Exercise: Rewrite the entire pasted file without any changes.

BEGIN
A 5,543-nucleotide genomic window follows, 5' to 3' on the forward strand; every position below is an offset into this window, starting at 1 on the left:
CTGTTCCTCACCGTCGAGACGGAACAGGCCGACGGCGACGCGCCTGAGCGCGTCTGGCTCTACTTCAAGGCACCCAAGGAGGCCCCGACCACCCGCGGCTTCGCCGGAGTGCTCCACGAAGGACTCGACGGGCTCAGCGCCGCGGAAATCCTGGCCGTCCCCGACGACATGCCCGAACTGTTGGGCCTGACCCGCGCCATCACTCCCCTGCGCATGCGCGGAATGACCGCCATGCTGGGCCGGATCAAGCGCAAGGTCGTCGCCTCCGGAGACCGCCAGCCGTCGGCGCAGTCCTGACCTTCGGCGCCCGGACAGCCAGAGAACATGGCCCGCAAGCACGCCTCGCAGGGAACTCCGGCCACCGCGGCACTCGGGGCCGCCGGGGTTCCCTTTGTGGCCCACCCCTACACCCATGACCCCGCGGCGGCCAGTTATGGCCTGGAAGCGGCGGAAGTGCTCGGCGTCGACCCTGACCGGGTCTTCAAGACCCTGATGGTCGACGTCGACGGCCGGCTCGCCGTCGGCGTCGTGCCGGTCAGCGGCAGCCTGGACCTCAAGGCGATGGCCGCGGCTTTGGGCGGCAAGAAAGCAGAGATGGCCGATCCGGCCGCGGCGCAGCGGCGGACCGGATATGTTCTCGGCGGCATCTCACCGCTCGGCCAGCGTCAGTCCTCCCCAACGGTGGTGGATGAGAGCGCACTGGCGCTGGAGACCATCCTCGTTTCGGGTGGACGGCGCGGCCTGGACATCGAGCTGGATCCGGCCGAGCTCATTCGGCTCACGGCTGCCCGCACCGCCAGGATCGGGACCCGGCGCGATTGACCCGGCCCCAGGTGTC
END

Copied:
A 5,543-nucleotide genomic window follows, 5' to 3' on the forward strand; every position below is an offset into this window, starting at 1 on the left:
CTGTTCCTCACCGTCGAGACGGAACAGGCCGACGGCGACGCGCCTGAGCGCGTCTGGCTCTACTTCAAGGCACCCAAGGAGGCCCCGACCACCCGCGGCTTCGCCGGAGTGCTCCACGAAGGACTCGACGGGCTCAGCGCCGCGGAAATCCTGGCCGTCCCCGACGACATGCCCGAACTGTTGGGCCTGACCCGCGCCATCACTCCCCTGCGCATGCGCGGAATGACCGCCATGCTGGGCCGGATCAAGCGCAAGGTCGTCGCCTCCGGAGACCGCCAGCCGTCGGCGCAGTCCTGACCTTCGGCGCCCGGACAGCCAGAGAACATGGCCCGCAAGCACGCCTCGCAGGGAACTCCGGCCACCGCGGCACTCGGGGCCGCCGGGGTTCCCTTTGTGGCCCACCCCTACACCCATGACCCCGCGGCGGCCAGTTATGGCCTGGAAGCGGCGGAAGTGCTCGGCGTCGACCCTGACCGGGTCTTCAAGACCCTGATGGTCGACGTCGACGGCCGGCTCGCCGTCGGCGTCGTGCCGGTCAGCGGCAGCCTGGACCTCAAGGCGATGGCCGCGGCTTTGGGCGGCAAGAAAGCAGAGATGGCCGATCCGGCCGCGGCGCAGCGGCGGACCGGATATGTTCTCGGCGGCATCTCACCGCTCGGCCAGCGTCAGTCCTCCCCAACGGTGGTGGATGAGAGCGCACTGGCGCTGGAGACCATCCTCGTTTCGGGTGGACGGCGCGGCCTGGACATCGAGCTGGATCCGGCCGAGCTCATTCGGCTCACGGCTGCCCGCACCGCCAGGATCGGGACCCGGCGCGATTGACCCGGCCCCAGGTGTC